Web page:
The Maguire Energy Institute marks its 50th anniversary in 2024. At the same time, SMU Cox will be working with the Institute toward the fall 2025 launch of a new Master of Science in Energy and Sustainability (MSES) degree program. We spoke with Bruce Bullock, the Jane and Pat Bolin Endowed Director of the Maguire Energy Institute, and Professor of Finance Kumar Venkataraman, who serves as academic director of the Maguire Energy Institute & Kyle Miller Energy Program, to learn more about how the program, still in the development phase, will address the global tension between energy and sustainability solutions—and how it will prepare students for the next 50 years of an evolving energy landscape.
Bruce Bullock: In many ways, we’re facing the same challenges we did 50 years ago. I entered the industry in 1983 in Dallas, which, at that time, was much more of a major oil producers’ town. We had three major oil companies headquartered here: ExxonMobil, a company then called Diamond Shamrock and Atlantic Richfield, or ARCO, as well as several independent oil and gas companies. Today, Dallas’ energy focus has shifted substantially. A few independent energy companies still exist, such as Pioneer and HF Sinclair, but Dallas’ focus is now more on large consumers of energy—manufacturers like Texas Instruments, Toyota and Caterpillar. Also, Dallas now has a significant interest in energy finance—many private equity firms and other investment houses here invest in oil and gas. That was not nearly as important back when we had major oil companies here because they were largely self-financing.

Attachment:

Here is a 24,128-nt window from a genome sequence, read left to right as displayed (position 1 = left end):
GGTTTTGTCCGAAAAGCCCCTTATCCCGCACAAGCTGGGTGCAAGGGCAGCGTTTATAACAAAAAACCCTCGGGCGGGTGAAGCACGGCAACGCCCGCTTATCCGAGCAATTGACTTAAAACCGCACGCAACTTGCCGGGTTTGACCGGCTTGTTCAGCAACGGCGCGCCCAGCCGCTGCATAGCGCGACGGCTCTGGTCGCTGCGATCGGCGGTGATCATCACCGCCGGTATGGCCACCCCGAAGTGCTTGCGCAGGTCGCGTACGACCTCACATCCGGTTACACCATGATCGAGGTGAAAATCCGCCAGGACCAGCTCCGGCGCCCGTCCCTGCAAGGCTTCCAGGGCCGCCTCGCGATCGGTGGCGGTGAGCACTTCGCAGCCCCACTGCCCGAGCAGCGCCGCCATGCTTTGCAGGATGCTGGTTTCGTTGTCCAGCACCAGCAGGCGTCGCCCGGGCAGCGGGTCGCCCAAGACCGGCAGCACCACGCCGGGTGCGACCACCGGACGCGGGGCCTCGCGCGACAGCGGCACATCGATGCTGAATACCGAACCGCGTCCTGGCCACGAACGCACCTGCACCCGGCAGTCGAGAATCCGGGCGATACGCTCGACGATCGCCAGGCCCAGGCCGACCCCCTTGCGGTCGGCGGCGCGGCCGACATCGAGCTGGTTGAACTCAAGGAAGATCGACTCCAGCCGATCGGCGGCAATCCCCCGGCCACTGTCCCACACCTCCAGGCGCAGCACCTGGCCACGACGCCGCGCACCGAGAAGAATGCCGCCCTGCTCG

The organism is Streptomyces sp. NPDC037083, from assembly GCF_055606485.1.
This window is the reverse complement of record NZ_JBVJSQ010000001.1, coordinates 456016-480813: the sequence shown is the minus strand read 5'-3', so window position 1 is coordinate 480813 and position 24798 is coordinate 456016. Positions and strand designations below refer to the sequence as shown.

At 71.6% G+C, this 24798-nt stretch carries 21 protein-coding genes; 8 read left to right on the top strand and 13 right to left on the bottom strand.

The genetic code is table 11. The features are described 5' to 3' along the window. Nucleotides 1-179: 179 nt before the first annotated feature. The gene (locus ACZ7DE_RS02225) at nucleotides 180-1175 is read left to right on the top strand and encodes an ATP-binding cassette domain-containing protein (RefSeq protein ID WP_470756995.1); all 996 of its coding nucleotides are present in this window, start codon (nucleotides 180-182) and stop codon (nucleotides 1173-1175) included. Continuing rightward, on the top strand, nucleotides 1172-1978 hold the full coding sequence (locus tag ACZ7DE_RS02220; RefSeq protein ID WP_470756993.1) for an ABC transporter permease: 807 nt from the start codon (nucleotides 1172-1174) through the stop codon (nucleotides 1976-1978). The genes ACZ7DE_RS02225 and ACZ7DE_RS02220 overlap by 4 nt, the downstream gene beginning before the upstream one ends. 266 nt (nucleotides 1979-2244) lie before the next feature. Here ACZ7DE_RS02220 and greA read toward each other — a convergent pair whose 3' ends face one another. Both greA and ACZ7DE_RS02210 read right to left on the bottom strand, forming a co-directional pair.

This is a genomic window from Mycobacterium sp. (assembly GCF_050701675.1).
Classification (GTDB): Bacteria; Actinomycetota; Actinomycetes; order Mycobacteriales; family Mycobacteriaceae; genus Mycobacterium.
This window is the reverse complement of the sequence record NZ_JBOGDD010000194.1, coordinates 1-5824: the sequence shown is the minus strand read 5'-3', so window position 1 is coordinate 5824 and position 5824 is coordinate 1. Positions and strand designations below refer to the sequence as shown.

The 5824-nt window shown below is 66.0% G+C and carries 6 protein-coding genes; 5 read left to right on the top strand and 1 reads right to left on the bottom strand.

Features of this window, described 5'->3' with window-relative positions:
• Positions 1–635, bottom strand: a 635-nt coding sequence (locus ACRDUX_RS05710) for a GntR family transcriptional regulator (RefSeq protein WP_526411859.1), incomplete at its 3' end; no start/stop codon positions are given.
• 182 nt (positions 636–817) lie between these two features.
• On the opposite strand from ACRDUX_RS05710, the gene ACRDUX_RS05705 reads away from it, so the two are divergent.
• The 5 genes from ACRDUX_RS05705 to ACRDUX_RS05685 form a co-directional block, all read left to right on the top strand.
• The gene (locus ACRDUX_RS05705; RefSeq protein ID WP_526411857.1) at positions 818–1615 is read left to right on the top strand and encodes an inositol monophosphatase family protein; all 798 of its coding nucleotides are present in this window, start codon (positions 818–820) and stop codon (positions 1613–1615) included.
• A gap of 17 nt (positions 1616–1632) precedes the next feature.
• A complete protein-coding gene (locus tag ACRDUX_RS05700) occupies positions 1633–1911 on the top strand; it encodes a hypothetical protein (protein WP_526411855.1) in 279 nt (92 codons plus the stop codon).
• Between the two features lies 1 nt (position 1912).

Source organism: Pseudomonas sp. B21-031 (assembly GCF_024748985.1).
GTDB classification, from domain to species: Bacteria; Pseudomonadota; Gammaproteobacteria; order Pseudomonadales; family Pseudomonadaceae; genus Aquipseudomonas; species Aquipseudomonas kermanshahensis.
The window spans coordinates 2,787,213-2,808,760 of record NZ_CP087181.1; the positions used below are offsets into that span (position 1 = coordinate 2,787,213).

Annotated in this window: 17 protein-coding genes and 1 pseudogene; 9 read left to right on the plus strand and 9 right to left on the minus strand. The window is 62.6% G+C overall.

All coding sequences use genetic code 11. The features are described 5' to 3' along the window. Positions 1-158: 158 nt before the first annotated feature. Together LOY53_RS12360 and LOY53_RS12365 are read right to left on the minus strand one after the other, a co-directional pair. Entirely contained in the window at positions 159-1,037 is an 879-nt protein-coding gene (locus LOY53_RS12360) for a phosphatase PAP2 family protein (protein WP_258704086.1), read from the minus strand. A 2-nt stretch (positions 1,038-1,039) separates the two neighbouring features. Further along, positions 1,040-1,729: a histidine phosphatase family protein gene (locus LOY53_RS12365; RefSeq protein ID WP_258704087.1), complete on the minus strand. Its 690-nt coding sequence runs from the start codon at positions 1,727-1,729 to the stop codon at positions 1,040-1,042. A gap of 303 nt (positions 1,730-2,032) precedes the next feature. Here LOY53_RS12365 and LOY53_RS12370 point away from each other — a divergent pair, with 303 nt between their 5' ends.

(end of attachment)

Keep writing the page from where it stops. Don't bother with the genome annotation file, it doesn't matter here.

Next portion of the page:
Kumar Venkataraman: Texas was known as a big traditional oil and gas producer. And today, it’s a big producer of renewable energy, like solar and wind. The nature of where that energy comes from is changing, and it will continue to change. However, the Texas economy will still be an essential participant in the energy landscape.
Why are you excited about launching the MSES program in 2025?
BB: Right now, there is a global tension between energy sources and sustainability: How much oil and gas do we use? How does that affect sustainability from an environmental standpoint? How fast do we switch, and what are the economic and sustainability implications? That tension will be with us for at least another 50 years, and companies will need a lot of financial, operational and policy expertise in that area.
KV: The current areas with the largest global capital investment are renewable energy, energy-smart technologies and energy efficiency, clean transportation, green infrastructure, pollution prevention and control equipment on an industrial scale, plus sustainable water treatment. We want to prepare our students for emerging opportunities in these areas, with a deep understanding of energy landscape as it is and where it is going.
How did you develop the curriculum for the new MSES program?